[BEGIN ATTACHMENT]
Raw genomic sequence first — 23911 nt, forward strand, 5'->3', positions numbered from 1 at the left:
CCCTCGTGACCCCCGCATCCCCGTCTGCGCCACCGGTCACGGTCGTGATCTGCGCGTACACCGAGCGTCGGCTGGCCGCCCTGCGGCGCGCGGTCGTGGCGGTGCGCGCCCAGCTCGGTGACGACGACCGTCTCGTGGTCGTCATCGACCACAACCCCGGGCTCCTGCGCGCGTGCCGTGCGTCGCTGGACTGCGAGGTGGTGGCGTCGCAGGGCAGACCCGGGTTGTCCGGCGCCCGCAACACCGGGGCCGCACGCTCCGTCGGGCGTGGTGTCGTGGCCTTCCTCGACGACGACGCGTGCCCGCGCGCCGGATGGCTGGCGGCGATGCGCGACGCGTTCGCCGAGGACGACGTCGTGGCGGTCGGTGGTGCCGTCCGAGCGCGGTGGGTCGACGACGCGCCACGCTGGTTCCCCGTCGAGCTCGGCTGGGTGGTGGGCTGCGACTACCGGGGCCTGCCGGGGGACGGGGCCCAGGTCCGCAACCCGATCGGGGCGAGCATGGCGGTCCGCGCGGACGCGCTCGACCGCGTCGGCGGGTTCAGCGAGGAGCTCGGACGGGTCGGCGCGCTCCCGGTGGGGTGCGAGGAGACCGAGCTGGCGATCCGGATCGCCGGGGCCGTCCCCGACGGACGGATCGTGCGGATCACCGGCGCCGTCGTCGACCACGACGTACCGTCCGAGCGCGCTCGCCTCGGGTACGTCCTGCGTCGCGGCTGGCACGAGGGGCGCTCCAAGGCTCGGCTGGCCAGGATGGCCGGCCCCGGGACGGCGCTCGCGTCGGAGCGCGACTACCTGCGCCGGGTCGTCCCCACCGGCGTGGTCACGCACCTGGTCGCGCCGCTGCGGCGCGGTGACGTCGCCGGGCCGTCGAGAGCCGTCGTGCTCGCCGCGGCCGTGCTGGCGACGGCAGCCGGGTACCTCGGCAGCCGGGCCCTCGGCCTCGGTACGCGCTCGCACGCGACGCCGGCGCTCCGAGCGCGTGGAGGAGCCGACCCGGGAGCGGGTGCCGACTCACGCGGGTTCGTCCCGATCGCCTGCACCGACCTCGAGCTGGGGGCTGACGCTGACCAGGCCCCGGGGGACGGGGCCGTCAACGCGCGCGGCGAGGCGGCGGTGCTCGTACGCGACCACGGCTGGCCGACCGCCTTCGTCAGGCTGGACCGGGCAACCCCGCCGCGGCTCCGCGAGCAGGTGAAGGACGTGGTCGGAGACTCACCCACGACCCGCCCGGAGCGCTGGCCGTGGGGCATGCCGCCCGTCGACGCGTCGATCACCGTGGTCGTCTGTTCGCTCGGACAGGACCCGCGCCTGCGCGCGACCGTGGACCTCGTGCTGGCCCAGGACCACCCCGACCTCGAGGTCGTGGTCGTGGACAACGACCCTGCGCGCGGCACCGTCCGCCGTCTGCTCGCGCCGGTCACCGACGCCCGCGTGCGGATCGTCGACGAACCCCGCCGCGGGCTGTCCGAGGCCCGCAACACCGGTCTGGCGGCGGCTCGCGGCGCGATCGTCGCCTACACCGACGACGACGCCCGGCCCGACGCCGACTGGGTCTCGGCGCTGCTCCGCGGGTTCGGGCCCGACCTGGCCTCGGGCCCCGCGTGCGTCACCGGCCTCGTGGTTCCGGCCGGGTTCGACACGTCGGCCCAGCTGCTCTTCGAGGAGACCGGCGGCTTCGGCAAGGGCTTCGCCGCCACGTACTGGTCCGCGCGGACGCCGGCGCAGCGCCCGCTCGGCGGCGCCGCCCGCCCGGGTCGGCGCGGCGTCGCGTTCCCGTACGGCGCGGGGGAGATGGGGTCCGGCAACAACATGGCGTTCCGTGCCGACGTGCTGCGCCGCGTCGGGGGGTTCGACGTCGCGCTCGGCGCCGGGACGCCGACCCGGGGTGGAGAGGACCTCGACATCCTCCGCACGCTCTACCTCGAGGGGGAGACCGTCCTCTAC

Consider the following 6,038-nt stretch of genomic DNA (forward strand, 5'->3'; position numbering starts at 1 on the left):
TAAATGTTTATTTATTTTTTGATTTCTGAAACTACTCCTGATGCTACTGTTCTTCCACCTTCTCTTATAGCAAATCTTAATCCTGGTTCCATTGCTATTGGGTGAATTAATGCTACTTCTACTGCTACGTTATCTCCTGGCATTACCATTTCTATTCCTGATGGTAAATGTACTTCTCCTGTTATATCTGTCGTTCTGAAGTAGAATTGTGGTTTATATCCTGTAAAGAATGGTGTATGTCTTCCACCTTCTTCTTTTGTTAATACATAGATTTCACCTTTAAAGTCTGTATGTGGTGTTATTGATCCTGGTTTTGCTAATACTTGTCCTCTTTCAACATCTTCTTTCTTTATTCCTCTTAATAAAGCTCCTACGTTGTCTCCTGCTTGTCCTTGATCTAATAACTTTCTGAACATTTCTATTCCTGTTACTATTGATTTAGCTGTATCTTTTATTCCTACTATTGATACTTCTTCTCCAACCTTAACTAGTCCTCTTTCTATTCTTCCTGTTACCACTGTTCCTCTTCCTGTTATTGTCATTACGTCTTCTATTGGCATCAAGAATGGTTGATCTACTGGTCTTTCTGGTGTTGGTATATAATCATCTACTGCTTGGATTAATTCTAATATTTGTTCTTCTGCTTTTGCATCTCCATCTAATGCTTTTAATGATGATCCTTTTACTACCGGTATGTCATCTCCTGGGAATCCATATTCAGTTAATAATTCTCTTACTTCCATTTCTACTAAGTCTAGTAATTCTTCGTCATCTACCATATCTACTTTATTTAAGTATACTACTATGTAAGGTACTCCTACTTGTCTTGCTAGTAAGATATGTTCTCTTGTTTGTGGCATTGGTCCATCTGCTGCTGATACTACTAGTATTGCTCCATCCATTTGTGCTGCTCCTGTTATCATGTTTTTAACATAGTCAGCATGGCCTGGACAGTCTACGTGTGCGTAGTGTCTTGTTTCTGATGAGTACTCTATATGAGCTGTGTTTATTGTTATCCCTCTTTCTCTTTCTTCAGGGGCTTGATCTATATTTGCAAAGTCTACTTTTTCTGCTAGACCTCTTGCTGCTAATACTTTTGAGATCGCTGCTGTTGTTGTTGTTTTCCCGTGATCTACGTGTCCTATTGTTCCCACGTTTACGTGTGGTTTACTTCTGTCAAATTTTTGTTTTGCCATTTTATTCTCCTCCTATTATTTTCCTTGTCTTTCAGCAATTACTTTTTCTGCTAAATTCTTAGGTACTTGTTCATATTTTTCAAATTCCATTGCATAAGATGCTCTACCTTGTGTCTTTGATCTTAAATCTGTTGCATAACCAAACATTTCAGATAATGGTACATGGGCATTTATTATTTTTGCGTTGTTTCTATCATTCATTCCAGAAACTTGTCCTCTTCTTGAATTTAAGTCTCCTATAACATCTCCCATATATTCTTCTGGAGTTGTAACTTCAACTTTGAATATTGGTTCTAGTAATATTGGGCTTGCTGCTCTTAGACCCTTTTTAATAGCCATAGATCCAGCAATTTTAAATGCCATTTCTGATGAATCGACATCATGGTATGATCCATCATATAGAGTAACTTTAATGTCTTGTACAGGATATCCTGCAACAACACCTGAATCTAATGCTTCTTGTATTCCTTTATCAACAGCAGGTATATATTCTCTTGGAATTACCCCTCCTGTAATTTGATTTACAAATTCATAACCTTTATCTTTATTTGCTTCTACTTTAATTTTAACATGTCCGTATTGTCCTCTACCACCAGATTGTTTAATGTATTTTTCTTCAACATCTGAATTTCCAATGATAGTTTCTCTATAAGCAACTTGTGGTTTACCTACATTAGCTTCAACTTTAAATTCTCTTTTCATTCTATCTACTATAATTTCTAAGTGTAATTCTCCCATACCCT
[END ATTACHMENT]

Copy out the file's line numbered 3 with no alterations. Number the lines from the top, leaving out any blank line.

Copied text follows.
Consider the following 6,038-nt stretch of genomic DNA (forward strand, 5'->3'; position numbering starts at 1 on the left):